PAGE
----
News Post

Q&A with Camp Quest’s AMANDA METSKAS

09 Sep 2010

ametskasAMANDA METSKAS is Executive Director of Camp Quest, our current beneficiary in the “Big Bang” category — small charities (budgets under $1 million) making a big impact. Amanda launches our new ASK THE CHARITIES series by responding to questions submitted by our members.

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Q I’m sure you get this question all the time. We’re in southeastern Wyoming, just about maddeningly halfway between the Camp Quests in CA and MN. What are CQ’s plans for expansion, and might they include something in or around the Mountain timezone? — Dean W., Wyoming

A People regularly contact us because they want to see a Camp Quest get started in their area. We would love to see Camp Quest programs available to families everywhere, and I’d especially love to see a camp in the Rocky Mountains! Since we are a small organization with only one paid staff person, our expansion to new camps is driven by where we find local volunteers who are committed to starting camps. We help those independent groups of volunteers with training, troubleshooting, start-up grants, promotional materials, and other support. If you are interested in getting a camp started in your area, contact us and we’ll help you get going!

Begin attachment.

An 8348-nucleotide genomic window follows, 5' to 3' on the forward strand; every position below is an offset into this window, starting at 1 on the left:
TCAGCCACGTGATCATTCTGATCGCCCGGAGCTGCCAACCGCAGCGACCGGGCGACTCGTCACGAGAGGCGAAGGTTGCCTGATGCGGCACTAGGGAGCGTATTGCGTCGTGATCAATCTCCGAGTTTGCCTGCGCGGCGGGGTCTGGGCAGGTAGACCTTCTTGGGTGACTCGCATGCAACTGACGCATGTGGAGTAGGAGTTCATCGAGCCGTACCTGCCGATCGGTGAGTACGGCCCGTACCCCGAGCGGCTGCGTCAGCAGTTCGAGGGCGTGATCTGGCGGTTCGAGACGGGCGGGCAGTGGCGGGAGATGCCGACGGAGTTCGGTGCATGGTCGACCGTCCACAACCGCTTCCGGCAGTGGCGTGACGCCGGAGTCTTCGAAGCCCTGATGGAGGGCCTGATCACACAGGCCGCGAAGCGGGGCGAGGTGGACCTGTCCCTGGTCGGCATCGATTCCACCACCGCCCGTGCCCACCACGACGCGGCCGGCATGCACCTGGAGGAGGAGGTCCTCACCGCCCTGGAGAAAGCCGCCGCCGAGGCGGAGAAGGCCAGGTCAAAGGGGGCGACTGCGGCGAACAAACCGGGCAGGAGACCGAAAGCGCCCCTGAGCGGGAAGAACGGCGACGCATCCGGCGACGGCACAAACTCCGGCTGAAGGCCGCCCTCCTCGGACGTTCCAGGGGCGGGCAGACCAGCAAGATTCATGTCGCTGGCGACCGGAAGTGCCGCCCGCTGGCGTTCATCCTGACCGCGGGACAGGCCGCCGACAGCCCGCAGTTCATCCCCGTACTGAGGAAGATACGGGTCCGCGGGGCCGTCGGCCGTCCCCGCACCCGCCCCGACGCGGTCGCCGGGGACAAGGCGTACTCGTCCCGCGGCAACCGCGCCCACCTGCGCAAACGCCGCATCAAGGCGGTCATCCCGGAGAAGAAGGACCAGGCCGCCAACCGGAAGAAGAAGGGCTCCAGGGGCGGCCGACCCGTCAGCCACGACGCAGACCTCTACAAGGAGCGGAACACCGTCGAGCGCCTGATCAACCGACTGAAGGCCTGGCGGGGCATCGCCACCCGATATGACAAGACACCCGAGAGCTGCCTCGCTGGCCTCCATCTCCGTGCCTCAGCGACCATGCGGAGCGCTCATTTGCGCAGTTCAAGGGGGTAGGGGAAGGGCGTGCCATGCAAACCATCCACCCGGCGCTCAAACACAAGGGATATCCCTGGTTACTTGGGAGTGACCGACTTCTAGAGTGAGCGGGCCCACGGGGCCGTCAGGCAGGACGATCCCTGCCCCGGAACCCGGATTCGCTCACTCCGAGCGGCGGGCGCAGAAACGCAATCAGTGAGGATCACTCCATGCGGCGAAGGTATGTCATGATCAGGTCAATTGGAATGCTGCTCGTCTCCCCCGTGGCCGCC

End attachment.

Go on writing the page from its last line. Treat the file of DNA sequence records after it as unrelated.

Q How do you explain what Camp Quest is about to people who insist you’re indoctrinating kids with Atheism? — Paul P. (no location given)

A That is a great question. The accusation of indoctrination is the biggest misconception that people have about Camp Quest, and it’s leveled by atheists as often as it is by religious folks. I stress that Camp Quest is aimed at campers from non-religious families, but that we do not label the campers with a worldview. We give children and teenagers a space where they can explore different worldviews, make friends, and ask questions in an environment focused on critical thinking. We offer comparative religion programs that introduce campers to the basic beliefs and practices of many different religious groups. We stress that campers should question what they are told, even what they are told by counselors at camp. I like to say that we teach kids how to think, we don’t tell them what to think. 

I think Dale McGowan sums up our approach really well in his blog post on the difference between influence and indoctrination when he says, “Teach kids to think independently and well, then trust them to do so.”

 

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